- Luke Donald. Lots of top-10's. Good putter. Moving on...
- Zach Johnson. Was especially excellent for a couple of months over the summer, when he won twice. Looks primed to win another major soon.
- Matt Kuchar. The ATM machine. Only missed one cut and finished in the top 10 in 9 of 22 events. Oh year, won The Players. Not too shabby.
- Lee Westwood. 2012 wasn't a fantastic year by his standards, which means he only finished in the top 10 in half his events and made $3 million on this side of the pond. The majors are setup for him this year, too: Merion, Muirfield and Oak Hill are ballstriker's delights.
The James Gandolfini 'You Didn't Forget About Me, Did You?' Group
How could we forget about the 'Sopranos' patriarch? He came back on the big screen in a big way in 2012, even playing a hit man and reminding us what an intimidating dude he can be in 'Killing Me Softly.' There are several guys who fell off the radar screen in 2012 due to injury or poor play. These guys should be factors in 2013.
- Charl Schwartzel. He won twice in the offseason: in Thailand by 11 shots and on the Euro Tour's Alfred Dunhill by 12. Impressive. Appears to be over his abdominal injury and is primed for a big 2013.
- Henrik Stenson. Turned in a lot of good rounds over the summer and even won in South Africa in November in a field that included Kaymer and Schwartzel. Seems to have turned the corner (again).
- Tim Clark. Tim-Tim-Timmay was hurt for the better part of 18 months following the last Presidents Cup, but when he finally got back on Tour full-time in 2012 he was his normal self. He has two top-5's and three other top-15's from late June to the end of the year.
- Jason Day. 2012 was a strange year for Day. An ankle injury early in the campaign and the birth of his first child in the summer really took him off the radar screen. He's as promising a talent as there is in the game and has shown up in big moments.
- Jeff Overton. After a fantastic 2011, he really took a step back in 2012. I watched him a lot, and I can honestly say I've never seen a pro have as many burned edges on the greens as he had in 2012. It affected all parts of his game, but he came on strong toward the end of the year and I believe a lot more putts will drop for him in 2013.
- Martin Kaymer. Pretty much everyone had forgotten about him until he hit the clinching Ryder Cup putt at Medinah in late September. Had T15's in The Players and US Open. Might be trending back to prominence, and his best is as good as anyone's.
- Jarrod Lyle. He was averaging $50K per start (seven events) before returning to Australia for treatment for recurring leukemia in 2012. He's indicated that he won't tee it up in 2013, but if he gets cleared by the docs it wouldn't surprise me to see him play in a few. Would be great to see him back.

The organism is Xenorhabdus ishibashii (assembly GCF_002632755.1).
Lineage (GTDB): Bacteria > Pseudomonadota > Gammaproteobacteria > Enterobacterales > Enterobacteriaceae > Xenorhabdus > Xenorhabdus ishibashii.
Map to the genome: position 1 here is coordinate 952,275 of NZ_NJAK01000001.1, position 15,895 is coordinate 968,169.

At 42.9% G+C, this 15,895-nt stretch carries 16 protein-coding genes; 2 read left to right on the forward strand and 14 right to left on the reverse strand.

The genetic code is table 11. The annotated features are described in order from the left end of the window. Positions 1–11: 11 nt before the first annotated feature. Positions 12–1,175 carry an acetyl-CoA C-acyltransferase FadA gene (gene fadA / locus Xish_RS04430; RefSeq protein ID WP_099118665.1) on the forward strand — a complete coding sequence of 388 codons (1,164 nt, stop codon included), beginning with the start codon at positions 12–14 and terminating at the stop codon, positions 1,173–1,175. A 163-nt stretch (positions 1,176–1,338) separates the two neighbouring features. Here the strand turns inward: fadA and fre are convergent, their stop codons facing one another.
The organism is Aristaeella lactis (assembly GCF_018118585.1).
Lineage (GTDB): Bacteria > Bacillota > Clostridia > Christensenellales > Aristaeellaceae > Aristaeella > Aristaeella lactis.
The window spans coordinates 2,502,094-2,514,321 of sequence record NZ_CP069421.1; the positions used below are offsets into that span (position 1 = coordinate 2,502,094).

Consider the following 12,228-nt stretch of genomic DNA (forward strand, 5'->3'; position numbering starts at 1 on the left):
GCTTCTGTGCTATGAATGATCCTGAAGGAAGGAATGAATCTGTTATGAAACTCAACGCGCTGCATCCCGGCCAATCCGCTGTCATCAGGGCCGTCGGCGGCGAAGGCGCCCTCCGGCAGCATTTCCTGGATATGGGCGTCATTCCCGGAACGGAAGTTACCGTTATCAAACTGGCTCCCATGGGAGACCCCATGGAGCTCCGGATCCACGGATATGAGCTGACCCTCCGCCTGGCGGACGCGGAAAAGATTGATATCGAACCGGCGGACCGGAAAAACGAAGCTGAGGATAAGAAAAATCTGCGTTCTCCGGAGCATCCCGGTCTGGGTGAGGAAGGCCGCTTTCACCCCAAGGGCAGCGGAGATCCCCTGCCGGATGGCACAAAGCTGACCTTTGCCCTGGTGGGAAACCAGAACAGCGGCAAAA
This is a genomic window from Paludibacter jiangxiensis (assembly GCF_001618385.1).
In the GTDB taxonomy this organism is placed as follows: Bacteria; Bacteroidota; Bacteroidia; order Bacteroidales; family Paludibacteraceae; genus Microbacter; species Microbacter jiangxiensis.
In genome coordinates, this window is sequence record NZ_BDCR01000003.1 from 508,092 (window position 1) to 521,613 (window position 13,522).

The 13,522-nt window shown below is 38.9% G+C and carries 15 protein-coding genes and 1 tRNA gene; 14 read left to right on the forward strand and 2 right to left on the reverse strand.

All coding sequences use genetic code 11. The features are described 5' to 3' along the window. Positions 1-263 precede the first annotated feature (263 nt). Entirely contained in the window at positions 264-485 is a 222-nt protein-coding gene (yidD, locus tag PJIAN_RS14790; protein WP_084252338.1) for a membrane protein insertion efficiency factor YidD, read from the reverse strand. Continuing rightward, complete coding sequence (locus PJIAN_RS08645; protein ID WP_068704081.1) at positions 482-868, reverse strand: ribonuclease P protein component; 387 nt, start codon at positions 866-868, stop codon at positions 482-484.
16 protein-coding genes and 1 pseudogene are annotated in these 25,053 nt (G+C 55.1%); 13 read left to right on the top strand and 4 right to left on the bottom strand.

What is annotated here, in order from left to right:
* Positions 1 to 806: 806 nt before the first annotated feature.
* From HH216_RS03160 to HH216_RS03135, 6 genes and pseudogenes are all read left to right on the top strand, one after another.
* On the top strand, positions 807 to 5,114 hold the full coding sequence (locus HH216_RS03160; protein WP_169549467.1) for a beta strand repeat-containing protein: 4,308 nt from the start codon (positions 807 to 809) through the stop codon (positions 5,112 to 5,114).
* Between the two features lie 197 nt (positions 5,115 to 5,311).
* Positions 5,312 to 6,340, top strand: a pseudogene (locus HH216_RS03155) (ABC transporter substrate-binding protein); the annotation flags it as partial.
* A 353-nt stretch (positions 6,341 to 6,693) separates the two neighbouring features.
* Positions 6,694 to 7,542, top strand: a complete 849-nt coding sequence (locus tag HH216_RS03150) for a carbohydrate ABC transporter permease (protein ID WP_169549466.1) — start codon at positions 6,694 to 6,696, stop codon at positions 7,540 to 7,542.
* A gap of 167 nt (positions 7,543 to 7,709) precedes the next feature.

The Lindsay Lohan 'Buyer Beware' Group
Not exactly the list a player wants to be on, but it's not all bad news.
- Jim Furyk. His 2012 collapses are well documented. So if you set your expectations appropriately -- a top-10 finish in an event, not a win -- then you won't be disappointed.
- Hunter Mahan. Frustrating. Appeared ready to take his place among the top-10 players in the world after his win at the Match Play in February, but basically hibernated for the the rest of the year. No real signs of life, either. It was almost statistically impossible for him to miss the Ryder Cup team, but in the end he probably wasn't even a real consideration for Captain Love. No idea what to expect from him in 2013.
- Geoff Ogilvy. I was about ready to buy into him around the US Open in 2012, but he just never pushed himself over the top. He only missed two cuts in 2012, but he only had one top-10 in 20 events. Just an average player right now, and that's how it's been for two years running.
- Aaron Baddeley. A flashy player with not a lot of results to back up his stock. He's just not a good iron player; his BEST distance on approach is from 175-200 yards, where he ranked 109th in 2012. His wedge play is Judge Smails quality.
- Mark Wilson. Play him early in the year. After March, he has a combined four top-10's the last four years.
Pick for the Hyundai Tournament of Champions: I'm going out on a limb and taking Scott Piercy this week. I'm very high on his game this year, and he showed decently (T12) at Kapalua in his first attempt in 2012. His game is very solid from the tee through the green, and his length will be an advantage. Others I like:
- Steve Stricker. He might only play 10 events in 2013, and the Hyundai has a history of repeat champs (see: Ogilvy, Geoff and Appleby, Stuart). Might be worth pulling the trigger here.
- Webb Simpson. I like that he finished T3 on Kapalua's sweeping landscape last year in his first go around the course, and I also like that he should feel like he has something to prove after a somewhat mediocre performance in 2012 (ignoring that US Open victory, of course).
- Brandt Snedeker. Kapalua's wide layout minimizes the biggest weakness in his game: driving accuracy.
Another One and Done-related note on this event / Player(s) to avoid: While the purse is large ($1.2 million to the winner), it's never easy to use a big gun this early in the year. Guys like Dustin Johnson and Matt Kuchar will likely place well here, but they are also likely to win another big tournament later in the year. I'd be nervous using them right out of the gate, especially with players like Daniel Chopra having won this event recently. Using a lesser known guy -- who is basically assured a good check with decent play -- is probably the better bet.
Photo: USA Today Sports Images